Long weekends trigger grain market jitters

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There is a long history of long weekends making markets nervous. Traders don’t like the idea of commodities being unhedgeable for three days instead of two. It takes away some of the sense of control, knowing that there is nothing they can do to make money or hedge risk while the market is closed.

Traders who might carry a position over a two-day weekend might get even for the three days. This might represent a sell-off on Friday and a buy back Tuesday. Or, it could work the opposite in a down market. Overnight trading has lessened the tendency for big days after long weekends, but the possibility, and the hope, remains.

This Tuesday morning, Sept. 8, we are trading again after a long weekend, and we have all three major grain commodities strongly higher.

December corn futures are up five cents at 3.68 after trading near the contract low Friday. We got as low as 3.60 1/2 Friday. The contract low was back on the 12th at 3.57 1/2. This morning we are currently more than a dime above that.

Soybeans are in a similar position. The November contract low was 8.55, and we got to 8.65 1/4 Friday. This Tuesday morning we are nearly nine cents higher, trading 8.75 1/4.

The Chicago wheat futures have been sliding to new lows. The new contract low made Friday at 4.63 has held, and we are now up eight cents at 4.75 3/4.

Real or temporary

So, the markets are higher and we need to figure if this means anything for a trend, or if we are just using the long weekend to put in a temporary rebound. There are reasons for a rebound, and if we stay higher, these are the reasons that will be cited.

The USDA is a day late with Crop Progress reporting because of the holiday. Normally I would report the numbers here, but we will just get them this afternoon. Traders expect the corn to decline 1 to 2 percent. They expect the report to cut the bean condition two percent. Crop conditions are expected to be lower because the weather has been a little wet in the West and continues to be dry in the East.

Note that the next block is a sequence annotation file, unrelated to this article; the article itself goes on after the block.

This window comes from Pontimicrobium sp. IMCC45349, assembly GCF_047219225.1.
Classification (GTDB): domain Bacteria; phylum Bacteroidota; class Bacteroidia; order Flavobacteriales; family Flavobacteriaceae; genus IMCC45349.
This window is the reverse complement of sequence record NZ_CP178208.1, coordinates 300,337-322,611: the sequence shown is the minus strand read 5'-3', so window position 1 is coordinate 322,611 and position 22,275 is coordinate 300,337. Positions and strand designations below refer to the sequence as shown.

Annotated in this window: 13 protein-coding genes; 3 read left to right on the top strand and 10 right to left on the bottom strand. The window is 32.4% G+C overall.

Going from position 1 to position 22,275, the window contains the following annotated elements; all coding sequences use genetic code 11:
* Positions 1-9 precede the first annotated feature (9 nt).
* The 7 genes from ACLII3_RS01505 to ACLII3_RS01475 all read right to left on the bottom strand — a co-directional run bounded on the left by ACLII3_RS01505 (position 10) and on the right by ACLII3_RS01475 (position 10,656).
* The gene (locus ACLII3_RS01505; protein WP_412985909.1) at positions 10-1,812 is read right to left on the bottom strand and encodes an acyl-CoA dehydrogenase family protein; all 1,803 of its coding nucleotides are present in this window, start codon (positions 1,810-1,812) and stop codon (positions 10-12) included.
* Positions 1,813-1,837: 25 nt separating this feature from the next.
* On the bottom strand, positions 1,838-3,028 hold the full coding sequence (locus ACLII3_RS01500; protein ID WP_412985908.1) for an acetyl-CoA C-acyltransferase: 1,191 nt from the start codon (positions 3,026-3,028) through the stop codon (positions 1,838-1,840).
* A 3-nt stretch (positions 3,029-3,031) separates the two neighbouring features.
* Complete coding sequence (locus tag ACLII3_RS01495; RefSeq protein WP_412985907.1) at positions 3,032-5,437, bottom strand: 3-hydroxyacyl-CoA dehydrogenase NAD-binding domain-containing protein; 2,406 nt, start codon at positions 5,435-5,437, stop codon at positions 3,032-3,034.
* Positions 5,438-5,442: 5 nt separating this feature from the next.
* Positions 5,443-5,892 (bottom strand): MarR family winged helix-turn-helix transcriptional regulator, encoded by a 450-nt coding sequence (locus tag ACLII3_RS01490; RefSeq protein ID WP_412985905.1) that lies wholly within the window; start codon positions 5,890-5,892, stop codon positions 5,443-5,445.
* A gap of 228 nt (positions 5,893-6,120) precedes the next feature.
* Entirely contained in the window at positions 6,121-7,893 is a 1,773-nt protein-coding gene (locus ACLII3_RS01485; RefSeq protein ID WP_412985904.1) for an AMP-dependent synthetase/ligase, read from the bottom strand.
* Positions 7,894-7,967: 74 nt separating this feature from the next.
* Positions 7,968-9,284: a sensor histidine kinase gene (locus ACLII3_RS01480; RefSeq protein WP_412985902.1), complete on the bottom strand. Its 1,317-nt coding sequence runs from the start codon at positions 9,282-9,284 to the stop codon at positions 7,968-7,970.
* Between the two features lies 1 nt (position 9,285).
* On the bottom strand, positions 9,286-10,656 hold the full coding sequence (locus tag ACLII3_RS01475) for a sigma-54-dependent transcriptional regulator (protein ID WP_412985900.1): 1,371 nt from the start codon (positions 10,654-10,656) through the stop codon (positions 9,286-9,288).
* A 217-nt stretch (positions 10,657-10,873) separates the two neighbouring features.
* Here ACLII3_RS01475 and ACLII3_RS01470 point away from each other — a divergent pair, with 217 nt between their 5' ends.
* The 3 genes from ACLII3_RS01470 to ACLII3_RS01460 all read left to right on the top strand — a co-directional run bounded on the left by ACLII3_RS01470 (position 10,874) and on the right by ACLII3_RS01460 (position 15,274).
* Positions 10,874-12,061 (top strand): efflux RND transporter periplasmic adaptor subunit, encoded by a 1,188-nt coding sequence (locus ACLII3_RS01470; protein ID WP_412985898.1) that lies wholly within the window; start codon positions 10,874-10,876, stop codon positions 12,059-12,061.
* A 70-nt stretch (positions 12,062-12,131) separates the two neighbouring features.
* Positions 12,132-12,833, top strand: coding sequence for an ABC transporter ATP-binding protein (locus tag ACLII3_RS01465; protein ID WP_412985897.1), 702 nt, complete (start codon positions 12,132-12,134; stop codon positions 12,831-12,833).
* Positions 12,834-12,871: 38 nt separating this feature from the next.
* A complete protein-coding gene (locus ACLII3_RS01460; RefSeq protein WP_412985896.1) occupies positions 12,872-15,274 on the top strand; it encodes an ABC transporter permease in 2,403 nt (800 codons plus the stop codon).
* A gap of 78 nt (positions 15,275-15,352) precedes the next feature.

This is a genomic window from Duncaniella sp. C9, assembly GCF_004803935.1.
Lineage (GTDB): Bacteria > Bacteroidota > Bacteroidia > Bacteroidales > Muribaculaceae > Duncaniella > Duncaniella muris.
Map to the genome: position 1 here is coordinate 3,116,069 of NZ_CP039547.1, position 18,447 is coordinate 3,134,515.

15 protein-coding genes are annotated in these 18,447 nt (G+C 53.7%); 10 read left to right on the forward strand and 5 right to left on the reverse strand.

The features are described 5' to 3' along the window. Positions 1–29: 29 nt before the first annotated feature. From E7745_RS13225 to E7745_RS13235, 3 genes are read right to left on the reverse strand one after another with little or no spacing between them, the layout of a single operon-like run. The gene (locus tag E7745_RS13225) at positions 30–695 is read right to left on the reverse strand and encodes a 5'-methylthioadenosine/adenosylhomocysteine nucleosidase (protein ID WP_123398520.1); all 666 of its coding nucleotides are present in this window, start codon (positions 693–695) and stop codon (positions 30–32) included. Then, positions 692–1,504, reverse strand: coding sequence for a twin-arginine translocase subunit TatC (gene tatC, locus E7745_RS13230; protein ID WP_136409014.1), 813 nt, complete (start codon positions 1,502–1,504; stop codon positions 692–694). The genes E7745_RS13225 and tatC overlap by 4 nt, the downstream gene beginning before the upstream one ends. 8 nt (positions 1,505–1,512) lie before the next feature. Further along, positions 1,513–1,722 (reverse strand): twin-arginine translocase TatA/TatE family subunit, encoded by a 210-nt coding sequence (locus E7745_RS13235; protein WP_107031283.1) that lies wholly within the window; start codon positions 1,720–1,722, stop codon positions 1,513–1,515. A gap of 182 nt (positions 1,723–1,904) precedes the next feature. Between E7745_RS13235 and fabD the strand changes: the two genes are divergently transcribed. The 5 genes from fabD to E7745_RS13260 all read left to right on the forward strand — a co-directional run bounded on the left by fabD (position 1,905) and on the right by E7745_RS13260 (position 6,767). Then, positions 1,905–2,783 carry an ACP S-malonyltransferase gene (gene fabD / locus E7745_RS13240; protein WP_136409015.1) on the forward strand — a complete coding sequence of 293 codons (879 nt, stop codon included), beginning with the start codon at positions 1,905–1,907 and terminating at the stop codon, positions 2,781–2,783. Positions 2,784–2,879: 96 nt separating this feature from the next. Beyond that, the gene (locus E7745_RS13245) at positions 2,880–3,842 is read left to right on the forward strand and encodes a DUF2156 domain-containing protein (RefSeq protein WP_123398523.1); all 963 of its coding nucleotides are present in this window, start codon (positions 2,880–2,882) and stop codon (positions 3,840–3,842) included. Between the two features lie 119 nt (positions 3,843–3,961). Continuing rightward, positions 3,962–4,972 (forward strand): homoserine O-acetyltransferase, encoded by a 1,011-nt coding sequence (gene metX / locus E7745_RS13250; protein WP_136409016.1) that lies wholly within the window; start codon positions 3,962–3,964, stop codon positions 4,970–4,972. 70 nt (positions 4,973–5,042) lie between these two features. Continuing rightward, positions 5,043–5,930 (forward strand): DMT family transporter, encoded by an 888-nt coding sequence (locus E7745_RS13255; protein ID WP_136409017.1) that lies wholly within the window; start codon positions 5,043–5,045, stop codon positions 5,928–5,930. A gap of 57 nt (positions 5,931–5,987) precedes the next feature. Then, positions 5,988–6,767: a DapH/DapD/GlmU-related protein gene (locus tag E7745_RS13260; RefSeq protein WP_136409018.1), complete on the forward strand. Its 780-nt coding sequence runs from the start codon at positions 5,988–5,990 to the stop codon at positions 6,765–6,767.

As I said last week, our crops have given up and are drying toward harvest. Some beans are actually coming off in central Ohio, and I heard a report of an early corn field being shelled in Ashtabula County. Dairymen are hurrying to finish chopping corn before it gets too dry in my area, and I hear that chopping has already stopped elsewhere.

USDA will release its Supply and Demand Report Friday, which will include critical crop production estimates. We are currently reading of private estimates that are preparing us for that report.

The world report will be interesting, as the EU is already saying their corn will be off by 10 percent. To counter this perceived world demand, we have China saying they will reduce their support prices and provide transportation subsidies to move corn to where it is needed. This is thought to probably cause a severe cut in U.S. exports of sorghum, barley, and DDG’s, for next year according to CHS Hedging publications.

Fear of China’s withdrawal

Common sense tells us that the Chinese, facing a melt-down of their equity markets, are trying to do what they can to keep their money home.

I remember going to national meetings in the ’90s when the talk was always about how happy days were here as soon as the Chinese finally bought corn and beans. They have bought heavily for the last two decades, and now we are left with the fear that it will go away.

Also going away are exports of ethanol, which has now had four straight months of export declines. The exports were off 6.7 percent in June.

So, the market tries to stage a rally based on a smaller crops for this year, but the markets for next year are looking to put a cap on gains.

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